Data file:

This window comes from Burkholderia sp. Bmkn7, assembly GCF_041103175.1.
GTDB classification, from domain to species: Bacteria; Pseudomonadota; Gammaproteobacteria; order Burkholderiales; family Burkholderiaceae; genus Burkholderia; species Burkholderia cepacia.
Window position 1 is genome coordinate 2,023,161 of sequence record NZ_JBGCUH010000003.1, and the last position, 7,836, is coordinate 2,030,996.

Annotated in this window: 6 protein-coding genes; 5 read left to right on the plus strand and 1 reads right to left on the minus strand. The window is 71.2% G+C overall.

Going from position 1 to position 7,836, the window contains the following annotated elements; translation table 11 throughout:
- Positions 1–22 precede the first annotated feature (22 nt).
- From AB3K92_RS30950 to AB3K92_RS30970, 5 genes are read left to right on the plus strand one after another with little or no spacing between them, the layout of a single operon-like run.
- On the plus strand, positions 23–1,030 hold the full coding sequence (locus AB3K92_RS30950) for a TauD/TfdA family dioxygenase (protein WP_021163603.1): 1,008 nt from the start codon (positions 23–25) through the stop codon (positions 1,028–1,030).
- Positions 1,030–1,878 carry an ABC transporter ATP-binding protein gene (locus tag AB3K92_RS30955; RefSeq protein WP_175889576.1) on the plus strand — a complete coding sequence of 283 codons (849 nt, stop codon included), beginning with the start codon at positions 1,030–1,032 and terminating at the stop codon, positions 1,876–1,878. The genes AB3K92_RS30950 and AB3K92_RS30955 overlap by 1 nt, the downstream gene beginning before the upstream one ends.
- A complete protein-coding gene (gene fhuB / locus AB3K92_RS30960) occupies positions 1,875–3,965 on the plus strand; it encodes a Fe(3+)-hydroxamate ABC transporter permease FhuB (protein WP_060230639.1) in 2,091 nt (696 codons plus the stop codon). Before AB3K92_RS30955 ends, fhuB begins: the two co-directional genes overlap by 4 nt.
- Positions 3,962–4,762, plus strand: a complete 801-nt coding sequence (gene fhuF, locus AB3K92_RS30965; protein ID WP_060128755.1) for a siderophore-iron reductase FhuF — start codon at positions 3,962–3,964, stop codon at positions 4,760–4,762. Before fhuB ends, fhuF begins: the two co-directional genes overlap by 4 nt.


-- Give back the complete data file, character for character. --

This window comes from Burkholderia sp. Bmkn7, assembly GCF_041103175.1.
GTDB classification, from domain to species: Bacteria; Pseudomonadota; Gammaproteobacteria; order Burkholderiales; family Burkholderiaceae; genus Burkholderia; species Burkholderia cepacia.
Window position 1 is genome coordinate 2,023,161 of sequence record NZ_JBGCUH010000003.1, and the last position, 7,836, is coordinate 2,030,996.

Annotated in this window: 6 protein-coding genes; 5 read left to right on the plus strand and 1 reads right to left on the minus strand. The window is 71.2% G+C overall.

Going from position 1 to position 7,836, the window contains the following annotated elements; translation table 11 throughout:
- Positions 1–22 precede the first annotated feature (22 nt).
- From AB3K92_RS30950 to AB3K92_RS30970, 5 genes are read left to right on the plus strand one after another with little or no spacing between them, the layout of a single operon-like run.
- On the plus strand, positions 23–1,030 hold the full coding sequence (locus AB3K92_RS30950) for a TauD/TfdA family dioxygenase (protein WP_021163603.1): 1,008 nt from the start codon (positions 23–25) through the stop codon (positions 1,028–1,030).
- Positions 1,030–1,878 carry an ABC transporter ATP-binding protein gene (locus tag AB3K92_RS30955; RefSeq protein WP_175889576.1) on the plus strand — a complete coding sequence of 283 codons (849 nt, stop codon included), beginning with the start codon at positions 1,030–1,032 and terminating at the stop codon, positions 1,876–1,878. The genes AB3K92_RS30950 and AB3K92_RS30955 overlap by 1 nt, the downstream gene beginning before the upstream one ends.
- A complete protein-coding gene (gene fhuB / locus AB3K92_RS30960) occupies positions 1,875–3,965 on the plus strand; it encodes a Fe(3+)-hydroxamate ABC transporter permease FhuB (protein WP_060230639.1) in 2,091 nt (696 codons plus the stop codon). Before AB3K92_RS30955 ends, fhuB begins: the two co-directional genes overlap by 4 nt.
- Positions 3,962–4,762, plus strand: a complete 801-nt coding sequence (gene fhuF, locus AB3K92_RS30965; protein ID WP_060128755.1) for a siderophore-iron reductase FhuF — start codon at positions 3,962–3,964, stop codon at positions 4,760–4,762. Before fhuB ends, fhuF begins: the two co-directional genes overlap by 4 nt.